1. Learn about the types of warrants

What should I do if there's a warrant for my arrest?
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1. Learn about the types of warrants

There are 4 types of warrants that give the police the power to arrest a person:

Arrest warrant

An arrest warrant gives police the power to arrest the person named in the warrant so that person can be brought to court.

The arrest warrant will include:

  • your name
  • the offence you're accused of
  • an order to arrest you
  • the signature or name of the judge or justice of the peace who ordered the warrant

A police officer can swear an information if they have reasonable and probable grounds to believe you have committed a crime. An information is an official court document charging you with an offence. A judge or justice of the peace decides whether to issue an arrest warrant based on the information.

Having reasonable and probable grounds is more than having a suspicion or hunch based on the facts. The officer must believe that any reasonable person in the officer's position would think there are grounds to believe you were involved in a crime.

The judge or justice of the peace decides whether to issue an arrest warrant or an appearance notice after reviewing the information.

Bench warrant

A bench warrant is issued by a judge or justice of the peace for the arrest of a person who did not go to court for an appearance, hearing, or trial.

Witness warrant

A witness warrant is issued for the arrest of a person who failed to appear as a witness under subpoena. If you were given a subpoena and didn't go to court when the subpoena told you to, the court may issue a witness warrant against you.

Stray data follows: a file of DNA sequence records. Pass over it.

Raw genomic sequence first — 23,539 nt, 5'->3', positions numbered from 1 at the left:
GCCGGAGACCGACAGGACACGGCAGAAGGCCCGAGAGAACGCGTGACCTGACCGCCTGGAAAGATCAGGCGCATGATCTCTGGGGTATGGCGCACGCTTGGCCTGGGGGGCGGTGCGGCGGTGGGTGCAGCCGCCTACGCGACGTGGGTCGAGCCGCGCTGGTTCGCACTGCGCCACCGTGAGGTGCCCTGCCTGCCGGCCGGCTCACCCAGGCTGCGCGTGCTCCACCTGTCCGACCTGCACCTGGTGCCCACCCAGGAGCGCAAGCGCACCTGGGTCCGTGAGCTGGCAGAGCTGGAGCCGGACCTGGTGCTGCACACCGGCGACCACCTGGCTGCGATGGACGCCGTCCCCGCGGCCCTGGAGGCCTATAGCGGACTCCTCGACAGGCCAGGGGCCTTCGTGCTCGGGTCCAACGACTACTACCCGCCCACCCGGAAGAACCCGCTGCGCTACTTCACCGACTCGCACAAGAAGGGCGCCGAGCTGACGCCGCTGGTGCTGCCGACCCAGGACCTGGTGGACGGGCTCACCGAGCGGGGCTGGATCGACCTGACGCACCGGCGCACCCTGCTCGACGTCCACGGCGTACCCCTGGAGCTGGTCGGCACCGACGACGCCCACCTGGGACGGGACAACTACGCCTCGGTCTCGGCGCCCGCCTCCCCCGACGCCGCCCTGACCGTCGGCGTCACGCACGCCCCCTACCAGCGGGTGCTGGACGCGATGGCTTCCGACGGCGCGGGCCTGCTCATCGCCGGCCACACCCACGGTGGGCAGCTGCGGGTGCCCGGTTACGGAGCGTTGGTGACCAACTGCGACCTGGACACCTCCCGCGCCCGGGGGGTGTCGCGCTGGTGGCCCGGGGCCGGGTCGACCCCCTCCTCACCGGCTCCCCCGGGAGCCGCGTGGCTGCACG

A witness warrantgives the police the power to arrest you. Once you've been arrested, the police will take you to court. You may be released on a recognizance, or you may be held in custody until the court is ready to continue the case for which you were given a subpoena. You will be asked to tell the court what you know about a person or event that you witnessed.

A witness warrant never goes out-of-date. The police can use a witness warrant to arrest you at any time.

If your witness warrant is from the greater Toronto area, you can turn yourself in at any police service in the Greater Toronto Area.

Surety warrant

If the person who promised to supervise you during your release doesn't want to be your surety any more, that person can go to court and apply to be removed as your surety. The application must be in writing.

f you don't go to court and turn yourself in when the person who doesn’t want to be your surety anymore attends court, a surety warrant will be issued for your arrest.

Who can arrest you

If there is a Canada-wide arrest warrant against you, any police officer in the country can arrest you.

If a bench warrant has been issued for your arrest, any police officer in Ontario can arrest you and take you back to where the warrant was issued. But they may not do that. It depends on how far they would have to travel and how serious the charges against you are.

Usually, the police will not take you a long distance for minor charges. For example, they would probably not take you from Toronto to Sudbury on a shoplifting charge. But they would probably take you that distance if you were charged with attempted murder.

If your warrant is from another province for a minor charge, the police who issued the warrant will usually not come to Ontario to get you.

Reviewed: December 31, 2016

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